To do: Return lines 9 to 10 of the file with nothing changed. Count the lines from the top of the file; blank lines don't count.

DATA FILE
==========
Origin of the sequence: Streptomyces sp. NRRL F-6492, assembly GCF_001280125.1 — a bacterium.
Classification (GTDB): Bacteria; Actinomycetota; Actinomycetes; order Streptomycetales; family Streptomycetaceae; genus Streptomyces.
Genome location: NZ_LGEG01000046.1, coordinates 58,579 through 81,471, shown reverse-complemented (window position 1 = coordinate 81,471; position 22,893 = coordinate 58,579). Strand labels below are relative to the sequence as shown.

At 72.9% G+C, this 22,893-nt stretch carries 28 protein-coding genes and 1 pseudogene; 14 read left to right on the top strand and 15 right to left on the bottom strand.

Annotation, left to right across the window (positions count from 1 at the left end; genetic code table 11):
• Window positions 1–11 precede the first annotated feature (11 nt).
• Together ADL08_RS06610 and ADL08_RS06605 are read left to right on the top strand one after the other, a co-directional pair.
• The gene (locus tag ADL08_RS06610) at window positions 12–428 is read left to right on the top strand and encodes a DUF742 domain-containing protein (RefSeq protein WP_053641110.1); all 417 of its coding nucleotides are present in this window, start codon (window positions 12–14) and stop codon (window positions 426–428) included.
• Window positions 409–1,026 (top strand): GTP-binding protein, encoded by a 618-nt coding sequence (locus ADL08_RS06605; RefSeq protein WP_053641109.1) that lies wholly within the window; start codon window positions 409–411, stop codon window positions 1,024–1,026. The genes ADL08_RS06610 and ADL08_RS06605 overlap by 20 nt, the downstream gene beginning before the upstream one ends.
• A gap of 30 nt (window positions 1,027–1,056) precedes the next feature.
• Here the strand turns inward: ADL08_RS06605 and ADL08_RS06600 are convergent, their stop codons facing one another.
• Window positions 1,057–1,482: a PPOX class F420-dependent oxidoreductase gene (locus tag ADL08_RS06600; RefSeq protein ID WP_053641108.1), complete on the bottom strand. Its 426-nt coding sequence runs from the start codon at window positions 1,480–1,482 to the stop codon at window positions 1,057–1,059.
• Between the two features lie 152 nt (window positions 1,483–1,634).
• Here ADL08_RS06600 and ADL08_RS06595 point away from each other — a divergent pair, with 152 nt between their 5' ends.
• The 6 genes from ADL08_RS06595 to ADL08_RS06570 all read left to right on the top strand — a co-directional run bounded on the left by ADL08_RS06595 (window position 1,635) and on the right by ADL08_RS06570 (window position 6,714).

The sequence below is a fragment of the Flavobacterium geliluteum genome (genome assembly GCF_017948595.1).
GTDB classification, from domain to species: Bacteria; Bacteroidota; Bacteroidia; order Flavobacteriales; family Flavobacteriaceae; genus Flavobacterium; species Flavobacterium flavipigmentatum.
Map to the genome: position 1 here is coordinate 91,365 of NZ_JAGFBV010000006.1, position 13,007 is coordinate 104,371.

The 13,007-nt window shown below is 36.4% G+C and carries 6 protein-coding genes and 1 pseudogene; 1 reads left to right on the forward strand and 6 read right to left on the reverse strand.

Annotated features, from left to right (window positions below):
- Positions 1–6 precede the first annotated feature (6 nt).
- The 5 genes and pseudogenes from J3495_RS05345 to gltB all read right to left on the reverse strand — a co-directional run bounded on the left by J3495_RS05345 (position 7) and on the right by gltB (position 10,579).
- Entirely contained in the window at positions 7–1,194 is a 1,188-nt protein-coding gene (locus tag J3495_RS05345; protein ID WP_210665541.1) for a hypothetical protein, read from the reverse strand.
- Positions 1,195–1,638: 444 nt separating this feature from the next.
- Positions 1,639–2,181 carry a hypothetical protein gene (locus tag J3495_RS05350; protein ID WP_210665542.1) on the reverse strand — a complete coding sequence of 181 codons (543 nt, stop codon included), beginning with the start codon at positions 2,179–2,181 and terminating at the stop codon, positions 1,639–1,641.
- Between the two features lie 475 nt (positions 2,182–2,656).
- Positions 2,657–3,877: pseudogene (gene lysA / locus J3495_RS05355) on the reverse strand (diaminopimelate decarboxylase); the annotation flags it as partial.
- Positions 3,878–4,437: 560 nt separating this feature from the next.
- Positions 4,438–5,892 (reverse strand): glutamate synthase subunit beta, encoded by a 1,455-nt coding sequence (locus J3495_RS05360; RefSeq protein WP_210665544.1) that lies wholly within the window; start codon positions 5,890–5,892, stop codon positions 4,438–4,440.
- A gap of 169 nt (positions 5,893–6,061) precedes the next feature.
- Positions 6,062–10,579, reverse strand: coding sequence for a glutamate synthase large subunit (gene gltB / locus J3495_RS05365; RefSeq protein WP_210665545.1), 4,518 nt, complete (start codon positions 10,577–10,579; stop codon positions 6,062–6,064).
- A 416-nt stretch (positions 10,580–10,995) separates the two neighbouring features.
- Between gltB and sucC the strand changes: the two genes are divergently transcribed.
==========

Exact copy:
• Window positions 409–1,026 (top strand): GTP-binding protein, encoded by a 618-nt coding sequence (locus ADL08_RS06605; RefSeq protein WP_053641109.1) that lies wholly within the window; start codon window positions 409–411, stop codon window positions 1,024–1,026. The genes ADL08_RS06610 and ADL08_RS06605 overlap by 20 nt, the downstream gene beginning before the upstream one ends.
• A gap of 30 nt (window positions 1,027–1,056) precedes the next feature.